The “Paddy Wagon” is a Show Rod designed in 1968 by Tom Daniel, probably the most talented and popular fantasy-car designer of all time. Tom worked many years for GM and in his spare time he created new “Off the Sketchpad” articles for Rod & Custom magazine. This caught the attention of Monogram’s model shop supervisor, Roger Harney, who got approval to have Daniel create new model designs.
Then, from 1967 through 1975, Tom designed over 75 plastic model kit designs that Monogram manufactured, many of which enjoyed multi-million unit sales.
Among these the “Paddy Wagon” that I recreated via LEGO bricks. Old-time police wagons were called “Paddy Wagons”, probably because most cops in those days were Irish. “Paddy” is slang for “Irish”.
Main “Paddy Wagon” features:
- “muscular” chromed blown small-block V-8;
- a “C” cab;
- double windshield (glass for Window 1x6x5);
- chrome gold side horns;
- Good Year drag slicks;
- custom silver stickers;
- older-style drum headlights;
- oval side windows barred;
- a Motometer radiator cap.
This is my third Show Rod, the first I built was the Beer Wagon (from the same designer) and then the Fire Truck (by Chuck Miller).
One of the most vivid traditions of Mexico is surely the Mariachi culture. I’ve been always intrigued by Mariachi musicians and when LEGO released the Mariachi in Series 16 Collectible Minifigures I thought it was really cute and perfect for a Mexican themed MOC.
My latest creation represents a classic Mexican scene: the Mariachi Wagon with the musicians on board ready to play the serenade to the beautiful girl on the terrace. On the right her father with his eyes well opened.
The house boasts a multi-level terrace structure, a couple of arbors covered by flowers and a large patio. Cactus and plants of all kind are all around.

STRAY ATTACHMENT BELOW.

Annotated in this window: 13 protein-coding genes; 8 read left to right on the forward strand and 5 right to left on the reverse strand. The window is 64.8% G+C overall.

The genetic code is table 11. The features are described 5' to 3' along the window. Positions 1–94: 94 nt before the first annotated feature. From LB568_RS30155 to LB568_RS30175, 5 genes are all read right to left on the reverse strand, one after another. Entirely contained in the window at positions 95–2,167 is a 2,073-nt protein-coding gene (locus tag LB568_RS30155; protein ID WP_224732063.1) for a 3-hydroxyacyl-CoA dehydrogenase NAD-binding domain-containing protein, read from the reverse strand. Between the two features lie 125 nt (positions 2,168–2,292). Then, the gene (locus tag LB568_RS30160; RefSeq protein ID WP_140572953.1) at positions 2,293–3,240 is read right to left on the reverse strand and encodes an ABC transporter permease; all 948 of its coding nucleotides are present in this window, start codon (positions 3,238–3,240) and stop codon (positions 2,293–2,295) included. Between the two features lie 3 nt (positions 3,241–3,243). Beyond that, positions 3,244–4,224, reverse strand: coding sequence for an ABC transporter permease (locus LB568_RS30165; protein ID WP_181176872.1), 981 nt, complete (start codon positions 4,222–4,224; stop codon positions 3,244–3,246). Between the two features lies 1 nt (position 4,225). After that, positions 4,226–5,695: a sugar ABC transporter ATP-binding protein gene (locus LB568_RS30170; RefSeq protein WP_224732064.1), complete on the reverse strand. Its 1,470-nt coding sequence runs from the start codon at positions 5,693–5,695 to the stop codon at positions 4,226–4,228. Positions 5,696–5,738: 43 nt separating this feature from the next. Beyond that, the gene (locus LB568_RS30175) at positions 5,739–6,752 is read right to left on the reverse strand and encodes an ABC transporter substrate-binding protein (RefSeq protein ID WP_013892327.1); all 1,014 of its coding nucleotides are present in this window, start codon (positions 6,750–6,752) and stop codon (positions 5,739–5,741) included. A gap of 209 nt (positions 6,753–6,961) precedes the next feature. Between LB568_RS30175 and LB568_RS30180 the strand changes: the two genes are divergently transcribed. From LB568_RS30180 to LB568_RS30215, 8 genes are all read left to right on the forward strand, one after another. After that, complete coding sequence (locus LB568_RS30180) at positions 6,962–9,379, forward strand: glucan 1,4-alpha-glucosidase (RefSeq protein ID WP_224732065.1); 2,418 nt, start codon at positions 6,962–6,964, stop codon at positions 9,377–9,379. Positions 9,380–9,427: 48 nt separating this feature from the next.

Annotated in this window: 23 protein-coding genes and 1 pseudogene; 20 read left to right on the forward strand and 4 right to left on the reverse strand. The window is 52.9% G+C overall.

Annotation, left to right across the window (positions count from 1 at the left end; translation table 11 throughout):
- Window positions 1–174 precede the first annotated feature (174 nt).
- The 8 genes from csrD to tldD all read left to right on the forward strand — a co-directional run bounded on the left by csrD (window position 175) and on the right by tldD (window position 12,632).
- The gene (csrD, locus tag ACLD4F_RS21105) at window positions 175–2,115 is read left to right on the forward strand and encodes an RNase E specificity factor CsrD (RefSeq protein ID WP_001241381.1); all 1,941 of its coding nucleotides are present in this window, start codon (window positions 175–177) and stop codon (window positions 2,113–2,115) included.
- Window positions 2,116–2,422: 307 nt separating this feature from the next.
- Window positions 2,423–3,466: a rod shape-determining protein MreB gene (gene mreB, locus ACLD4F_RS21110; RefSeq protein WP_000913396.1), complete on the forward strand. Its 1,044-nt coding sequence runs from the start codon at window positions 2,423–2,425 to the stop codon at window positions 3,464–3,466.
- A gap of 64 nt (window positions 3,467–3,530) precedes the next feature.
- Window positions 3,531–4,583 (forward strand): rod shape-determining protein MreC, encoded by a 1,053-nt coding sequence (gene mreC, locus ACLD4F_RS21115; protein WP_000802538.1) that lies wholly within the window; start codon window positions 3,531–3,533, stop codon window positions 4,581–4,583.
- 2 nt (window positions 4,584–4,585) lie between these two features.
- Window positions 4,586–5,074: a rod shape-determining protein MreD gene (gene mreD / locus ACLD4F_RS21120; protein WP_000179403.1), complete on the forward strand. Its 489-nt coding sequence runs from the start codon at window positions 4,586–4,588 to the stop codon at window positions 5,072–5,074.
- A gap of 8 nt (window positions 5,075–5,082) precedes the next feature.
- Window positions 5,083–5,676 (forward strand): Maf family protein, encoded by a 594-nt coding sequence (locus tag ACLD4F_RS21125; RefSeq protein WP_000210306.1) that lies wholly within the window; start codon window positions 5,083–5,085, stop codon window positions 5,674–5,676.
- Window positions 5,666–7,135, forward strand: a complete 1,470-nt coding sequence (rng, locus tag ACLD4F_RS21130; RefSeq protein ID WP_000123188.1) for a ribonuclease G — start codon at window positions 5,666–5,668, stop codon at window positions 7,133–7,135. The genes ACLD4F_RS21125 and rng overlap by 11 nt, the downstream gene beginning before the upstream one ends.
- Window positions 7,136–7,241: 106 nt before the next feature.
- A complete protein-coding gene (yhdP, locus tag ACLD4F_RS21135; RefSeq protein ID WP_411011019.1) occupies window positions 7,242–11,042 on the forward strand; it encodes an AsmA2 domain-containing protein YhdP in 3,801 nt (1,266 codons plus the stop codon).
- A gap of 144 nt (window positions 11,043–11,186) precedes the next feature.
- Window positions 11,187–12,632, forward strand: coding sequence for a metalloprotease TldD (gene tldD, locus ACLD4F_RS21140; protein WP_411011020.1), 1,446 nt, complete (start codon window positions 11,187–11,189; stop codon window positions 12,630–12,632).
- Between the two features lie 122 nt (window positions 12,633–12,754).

In addition to the Mariachi, I also included in the diorama the Maraca Man (Series 2), Flamenco Dancer (Series 6) and the Taco Tuesday Guy (the LEGO Movie).
It’s that time of the year when we all want to be on the beach possibly with a windsurfing board and a cold beer.
And that’s what’s happening to the bearded hypster/hippy in my latest creation.
I can’t explain why, but it seems to me like a scene from the eighties: a classic van with a vivid livery, the Hawaiian shirt of the guy, a pink windsurfing from Paradisa series, the boombox…
The little Chevy van has been used before with different livery and in different creations. Top to bottom, left to right: Life’s a beach; Stranger Things; Andy’s Haburger Stand; Santa needs a bigger van.
Enjoy the summer guys!
This July marks half a century since the Apollo 11 Lunar Lander touched down on the moon when Neil Armstrong and Buzz Aldrin took man’s first steps on to its surface.
To celebrate the anniversary I go back to 1975 when LEGO released the first Lunar Lander, the “Moon Landing” – set No. 367.
Despite its simplicity, this set has something special and I’m happy to have it in my collection.
The set does not represent the Apollo 11 program because there is the Moon Rover. It probably depicts the scene on the moon during one of the last three missions of the Apollo program (15, 16, and 17) during 1971 and 1972 when the Moon Rover was actually used to move acroos the surface of the moon.
“Houston, Tranquility Base here. The Eagle has landed.”
The bearded hipster in the picture is delivering fresh beef and vegetables to ANDY’S hamburger Stand, my latest little diorama I presented few weeks ago. He proudly drives a classic Chevy Van decked out in Andy’s livery. This guy will still appear here with his trendy Hawaiian shirt and his smart beard.
I must admit I’m a big fan of hamburgers, especially if served in a beautiful restaurant marked by a modernist architecture.
This creation joins my passion for the most famous sandwich in the world and the vintage architecture.
Andy’s stand boasts a retro modernist design, with an elegant V-shaped roof, bustling terrace and googie style signage. The building design comes from my previous Esso Gas Station and it was designed by the Dutch architect Willem Marinus Dudok in 1953.
A large burger stands out on the roof and makes sure you don’t pass this one by.
The terrace has two nice tables where customers can enjoy hamburgers and other delicacies under the umbrellas. On the the back a guy is unloading his vintage van and delivering fresh beef and vegetables. The Van a is a III generation Chevrolet G-series made by General Motors from 1981 to 1983 and used in previous MOCs with different livery.
Flower pots, electricity poles, garbage bins and other details complete the scene. Inside the stand you can find everything you need to make great hamburgers of all kinds, fries and coffee.